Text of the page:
Option #1 goes to the past, option #2 goes to the future. (Specifically VR…. Unity is great for exploring VR development.)

Today, I find that I’ve caught the old SC2 fever again, so I’m going with #1. I’ll come back to Unity/VR/other explorations later.

 

Unity Mecanim Animation Notes

Unity’s learning center has a lot of information, I chose to start with the headliner tutorials. These appear to be full-day lectures during the Unite conference, where they take the class through building a game from beginning to end.

Since real games take more than a day to build, many shortcuts were taken. One of these shortcuts were the use of built art assets. All came already created, complete with their own associated animation sequences. The tutorial only covered how to import the items and write a few lines of code to trigger the animation sequences.

I have no illusions about being an artist but I also know I don’t have an artist to call upon as I learn Unity. So I had to know something about creating these assets for myself. I thought I would start small with a few simple sprite animations… that turned out to be not so simple.

The Unity animation engine (sometimes called Mecanim in the documentation) is a very complex machine optimized to work with humanoid figures in 3D space. It can certainly do simple sprite animations, but trying to do so became an exercise in figuring out what to turn off in the big complex machine. It keeps trying to do too much, blending and interpolating and trying to be helpful when all I really want was to put a few 2D images on screen at discrete coordinates at specific points in time.

It took way more time than it should, but (1) I got my simple sprite animations working, and (2) I learned a whole bunch about what the animation engine can do for me, down the line, when I’m ready to move beyond sprites.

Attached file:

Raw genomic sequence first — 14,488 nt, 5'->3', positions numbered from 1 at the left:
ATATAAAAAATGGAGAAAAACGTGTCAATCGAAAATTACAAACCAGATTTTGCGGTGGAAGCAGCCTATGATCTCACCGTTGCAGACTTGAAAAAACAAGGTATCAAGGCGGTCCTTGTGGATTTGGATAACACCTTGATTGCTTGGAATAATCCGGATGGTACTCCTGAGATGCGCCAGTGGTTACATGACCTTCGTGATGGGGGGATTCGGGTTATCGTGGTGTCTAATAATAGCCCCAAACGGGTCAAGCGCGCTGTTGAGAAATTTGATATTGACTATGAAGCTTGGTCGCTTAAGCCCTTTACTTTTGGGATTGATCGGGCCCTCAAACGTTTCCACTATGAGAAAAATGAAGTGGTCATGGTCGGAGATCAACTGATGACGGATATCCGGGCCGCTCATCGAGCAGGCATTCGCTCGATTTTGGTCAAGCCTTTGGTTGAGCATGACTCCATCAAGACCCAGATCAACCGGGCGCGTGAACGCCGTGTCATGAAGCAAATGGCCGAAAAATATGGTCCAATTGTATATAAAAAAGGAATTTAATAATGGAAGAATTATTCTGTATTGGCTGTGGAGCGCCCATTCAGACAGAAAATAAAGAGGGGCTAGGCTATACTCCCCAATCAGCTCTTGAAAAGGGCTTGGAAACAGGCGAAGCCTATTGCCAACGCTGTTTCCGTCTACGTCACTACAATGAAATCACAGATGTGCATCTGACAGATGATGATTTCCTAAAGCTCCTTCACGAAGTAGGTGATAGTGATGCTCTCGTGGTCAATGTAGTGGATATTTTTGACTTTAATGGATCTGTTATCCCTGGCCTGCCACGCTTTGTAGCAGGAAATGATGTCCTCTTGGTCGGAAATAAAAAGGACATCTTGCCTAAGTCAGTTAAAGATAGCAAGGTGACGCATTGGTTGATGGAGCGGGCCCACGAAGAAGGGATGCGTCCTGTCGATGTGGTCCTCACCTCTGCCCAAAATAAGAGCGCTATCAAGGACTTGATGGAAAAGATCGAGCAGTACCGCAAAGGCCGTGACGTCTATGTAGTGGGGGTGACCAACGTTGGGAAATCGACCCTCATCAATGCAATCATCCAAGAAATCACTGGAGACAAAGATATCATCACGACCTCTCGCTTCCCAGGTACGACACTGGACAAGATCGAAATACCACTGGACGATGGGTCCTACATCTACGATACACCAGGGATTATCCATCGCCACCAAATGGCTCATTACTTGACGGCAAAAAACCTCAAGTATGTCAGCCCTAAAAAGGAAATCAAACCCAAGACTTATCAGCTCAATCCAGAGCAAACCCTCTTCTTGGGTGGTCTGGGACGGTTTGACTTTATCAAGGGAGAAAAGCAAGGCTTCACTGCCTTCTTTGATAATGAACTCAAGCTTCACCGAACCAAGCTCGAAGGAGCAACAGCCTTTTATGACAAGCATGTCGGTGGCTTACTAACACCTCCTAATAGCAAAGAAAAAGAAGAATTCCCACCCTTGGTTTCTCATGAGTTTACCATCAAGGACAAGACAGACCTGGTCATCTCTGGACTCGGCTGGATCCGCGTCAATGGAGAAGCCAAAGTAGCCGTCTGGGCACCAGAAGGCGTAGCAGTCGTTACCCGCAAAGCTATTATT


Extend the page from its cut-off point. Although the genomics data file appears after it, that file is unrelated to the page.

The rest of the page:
It was a bit frustrating, but now that I’m through it, I’ll call it a win. Time to move on.

Onward to Unity Adventures

After deciding to move on from Phaser, I looked around for other game engines to generate web games. I came across Unity again and again. Unity is not new to me, but I also knew their web support was via the Unity web player browser plug-in. This is a problem, as browser plug-ins have fallen into disfavor. All the major desktop browsers Firefox / Chrome / IE, are moving away from plug-ins.

So… dead end (or at least dying). Plug-ins are not the future of the web.

Because of the web player, I dismissed every mention of Unity for web development I encountered, until I came across information that slapped me upside the head and woke me up. The web player is not the only Unity web target: Unity now has another web-friendly build target: WebGL, no plug-in required! Wow!

This warrants a closer look. While WebGL might be immature and inconsistent across browsers, it is a shared goal of many interests to evolve and mature the platform and I share their high hopes. The browser plug-in model is going away. WebGL may or may not take off but all the signs today look promising.

Unity had been on my to-do list of research topics, but it ranked lower than HTML-related technologies. (This is why I started with HTML, JavaScript, Node.JS, etc.) There are many interesting areas of development I can explore with Unity. Graphics, networking, user interface design, virtual reality, Android development, iOS development, the list goes on.

And now I learned that I can even explore some parts of the web world with Unity. It is quite the Swiss Army Knife of software development. With this latest discovery, Unity has moved to the top of my to-do list. It is time to roll up my sleeves and dig in.

This should be fun.